Protecting electricity networks from cyberattacks: a global challenge
The number of cyberattacks is spiraling out of control and causing a headache for business, yet sensitive sites such as nuclear power plants are also a prime target for hackers. The impact of a cyberattack against a country’s electricity network can be devastating.
Defense, aerospace and research, healthcare, utilities, electronic communications, transportation, industry… all of these sectors are vulnerable, whether at a national or supranational level. And operators in those sectors need a way to detect and protect themselves against cyberattacks.
New entry points for hackers
With the advent of devices like smart meters, the digital revolution has brought more ways for hackers to find a way in, increasingly jeopardizing the security of electricity networks across the world. “We are away moving from closed energy systems, which reveal very little information and have very little that can be done at a distance, toward more open systems where more and more is being operated remotely,” explains the French Commission for Energy Regulation.
In its annual report, the Electricity Transmission Network in France revealed that it had thwarted several attempts to breach its IT systems in 2016. The document mentions defending against around “4300 attacks, 1000 cases of spam and 200 viruses from the organization’s systems” every month. While France has thus far been spared from a major attack, other countries such as Ukraine have not been so lucky.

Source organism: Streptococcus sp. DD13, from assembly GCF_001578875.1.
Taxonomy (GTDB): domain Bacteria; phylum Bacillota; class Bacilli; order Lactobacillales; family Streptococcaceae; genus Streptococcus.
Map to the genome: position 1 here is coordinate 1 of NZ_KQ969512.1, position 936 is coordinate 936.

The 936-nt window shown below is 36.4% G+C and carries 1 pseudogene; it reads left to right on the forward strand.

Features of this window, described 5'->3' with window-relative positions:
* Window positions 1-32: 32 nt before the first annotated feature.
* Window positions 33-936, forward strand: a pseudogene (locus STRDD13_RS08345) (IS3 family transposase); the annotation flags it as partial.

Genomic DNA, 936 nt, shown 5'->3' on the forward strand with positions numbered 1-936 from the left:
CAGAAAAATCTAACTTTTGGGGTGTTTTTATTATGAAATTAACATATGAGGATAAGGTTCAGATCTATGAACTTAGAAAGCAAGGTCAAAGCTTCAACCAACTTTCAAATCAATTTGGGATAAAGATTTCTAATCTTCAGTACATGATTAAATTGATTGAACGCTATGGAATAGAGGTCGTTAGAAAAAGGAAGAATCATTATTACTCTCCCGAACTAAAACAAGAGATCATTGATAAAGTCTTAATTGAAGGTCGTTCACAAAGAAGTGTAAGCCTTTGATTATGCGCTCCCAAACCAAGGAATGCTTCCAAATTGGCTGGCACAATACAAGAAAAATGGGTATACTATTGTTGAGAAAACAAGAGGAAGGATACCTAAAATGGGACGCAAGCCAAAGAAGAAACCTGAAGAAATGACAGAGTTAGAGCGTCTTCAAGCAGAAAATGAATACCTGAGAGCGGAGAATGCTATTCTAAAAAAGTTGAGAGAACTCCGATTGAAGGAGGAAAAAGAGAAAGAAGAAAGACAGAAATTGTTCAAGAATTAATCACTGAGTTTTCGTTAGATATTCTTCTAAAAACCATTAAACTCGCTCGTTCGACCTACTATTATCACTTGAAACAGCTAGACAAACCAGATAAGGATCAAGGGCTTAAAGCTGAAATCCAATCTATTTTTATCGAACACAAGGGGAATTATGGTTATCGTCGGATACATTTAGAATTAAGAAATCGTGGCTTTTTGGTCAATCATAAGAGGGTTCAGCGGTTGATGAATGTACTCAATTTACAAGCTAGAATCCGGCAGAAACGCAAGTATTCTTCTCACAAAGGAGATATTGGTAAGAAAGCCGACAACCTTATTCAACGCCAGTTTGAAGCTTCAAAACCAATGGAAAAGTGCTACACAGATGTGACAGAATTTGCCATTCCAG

In December 2016, hackers managed to plunge a fifth of the country’s capital Kiev into darkness. It was a case of déjà-vu for the Ukrainian authorities, as hackers had breached the computer systems of three regional companies in the country just one year earlier.
A global threat
In the US, concerns are running as high as they are in Europe. In September 2017, cybersecurity software developer Symantec announced that hackers now have the ability to sabotage the electricity network in America. The threat that Symantec was referring to stems from a cyber-espionage group known as Dragonfly 2.0. The company had already raised the alarm about the group’s actions and detected traces of its activities several years earlier.
While the original Dragonfly campaign appeared to be a reconnaissance operation, things have moved on since – something which is worrying cybersecurity experts. Hackers are reported to have accessed energy networks in the United States, Turkey, and Switzerland, and the group “now potentially has the ability to sabotage or gain control of these systems should it decide to do so”, Symantec believes. “The Dragonfly group appears to be interested in both learning how energy facilities operate and also gaining access to operational systems themselves.”
Strengthening legislation to protect vulnerable organizations
Beyond electricity networks, there are plenty more sectors that are particularly susceptible – namely Operators of Vital Importance in France and Operators of Essential Services in Europe – and exercise extreme vigilance when it comes to securing their IT systems. Incidents intending to disrupt or bring down these systems could actually harm the economy in the European Union, leading to considerable financial losses.
In July 2016, the Council of the European Union adopted the Directive on the Security of Networks and Information Systems (NIS). The legislation seeks to strengthen cybersecurity for Operators of Essential Services in several sectors, including energy.